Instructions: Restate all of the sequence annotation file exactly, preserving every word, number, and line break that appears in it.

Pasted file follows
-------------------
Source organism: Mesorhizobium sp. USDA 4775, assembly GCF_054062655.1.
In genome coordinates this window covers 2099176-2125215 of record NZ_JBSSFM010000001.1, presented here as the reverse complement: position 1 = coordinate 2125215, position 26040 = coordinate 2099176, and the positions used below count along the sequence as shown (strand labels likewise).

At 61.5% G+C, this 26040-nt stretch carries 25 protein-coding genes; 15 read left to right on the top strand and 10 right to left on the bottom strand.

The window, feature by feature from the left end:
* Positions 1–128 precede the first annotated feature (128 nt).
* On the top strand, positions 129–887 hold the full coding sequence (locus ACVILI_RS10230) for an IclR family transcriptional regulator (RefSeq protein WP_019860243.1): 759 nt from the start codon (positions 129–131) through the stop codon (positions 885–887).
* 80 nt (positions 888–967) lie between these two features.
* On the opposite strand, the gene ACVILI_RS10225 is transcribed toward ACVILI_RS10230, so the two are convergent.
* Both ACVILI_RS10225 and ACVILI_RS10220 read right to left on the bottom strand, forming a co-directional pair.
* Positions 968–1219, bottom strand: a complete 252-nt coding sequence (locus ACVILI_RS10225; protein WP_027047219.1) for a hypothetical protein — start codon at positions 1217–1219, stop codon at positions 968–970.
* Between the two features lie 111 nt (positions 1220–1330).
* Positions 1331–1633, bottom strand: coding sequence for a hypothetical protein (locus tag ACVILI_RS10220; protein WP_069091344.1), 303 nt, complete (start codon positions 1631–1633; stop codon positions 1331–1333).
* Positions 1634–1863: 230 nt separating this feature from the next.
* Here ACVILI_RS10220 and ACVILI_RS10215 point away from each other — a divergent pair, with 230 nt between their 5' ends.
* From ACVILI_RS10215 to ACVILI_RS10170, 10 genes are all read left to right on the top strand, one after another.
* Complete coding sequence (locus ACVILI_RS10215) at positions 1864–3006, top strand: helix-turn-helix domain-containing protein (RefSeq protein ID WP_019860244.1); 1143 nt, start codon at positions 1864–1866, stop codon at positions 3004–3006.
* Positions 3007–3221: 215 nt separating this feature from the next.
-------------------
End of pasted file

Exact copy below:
Source organism: Mesorhizobium sp. USDA 4775, assembly GCF_054062655.1.
In genome coordinates this window covers 2099176-2125215 of record NZ_JBSSFM010000001.1, presented here as the reverse complement: position 1 = coordinate 2125215, position 26040 = coordinate 2099176, and the positions used below count along the sequence as shown (strand labels likewise).

At 61.5% G+C, this 26040-nt stretch carries 25 protein-coding genes; 15 read left to right on the top strand and 10 right to left on the bottom strand.

The window, feature by feature from the left end:
* Positions 1–128 precede the first annotated feature (128 nt).
* On the top strand, positions 129–887 hold the full coding sequence (locus ACVILI_RS10230) for an IclR family transcriptional regulator (RefSeq protein WP_019860243.1): 759 nt from the start codon (positions 129–131) through the stop codon (positions 885–887).
* 80 nt (positions 888–967) lie between these two features.
* On the opposite strand, the gene ACVILI_RS10225 is transcribed toward ACVILI_RS10230, so the two are convergent.
* Both ACVILI_RS10225 and ACVILI_RS10220 read right to left on the bottom strand, forming a co-directional pair.
* Positions 968–1219, bottom strand: a complete 252-nt coding sequence (locus ACVILI_RS10225; protein WP_027047219.1) for a hypothetical protein — start codon at positions 1217–1219, stop codon at positions 968–970.
* Between the two features lie 111 nt (positions 1220–1330).
* Positions 1331–1633, bottom strand: coding sequence for a hypothetical protein (locus tag ACVILI_RS10220; protein WP_069091344.1), 303 nt, complete (start codon positions 1631–1633; stop codon positions 1331–1333).
* Positions 1634–1863: 230 nt separating this feature from the next.
* Here ACVILI_RS10220 and ACVILI_RS10215 point away from each other — a divergent pair, with 230 nt between their 5' ends.
* From ACVILI_RS10215 to ACVILI_RS10170, 10 genes are all read left to right on the top strand, one after another.
* Complete coding sequence (locus ACVILI_RS10215) at positions 1864–3006, top strand: helix-turn-helix domain-containing protein (RefSeq protein ID WP_019860244.1); 1143 nt, start codon at positions 1864–1866, stop codon at positions 3004–3006.
* Positions 3007–3221: 215 nt separating this feature from the next.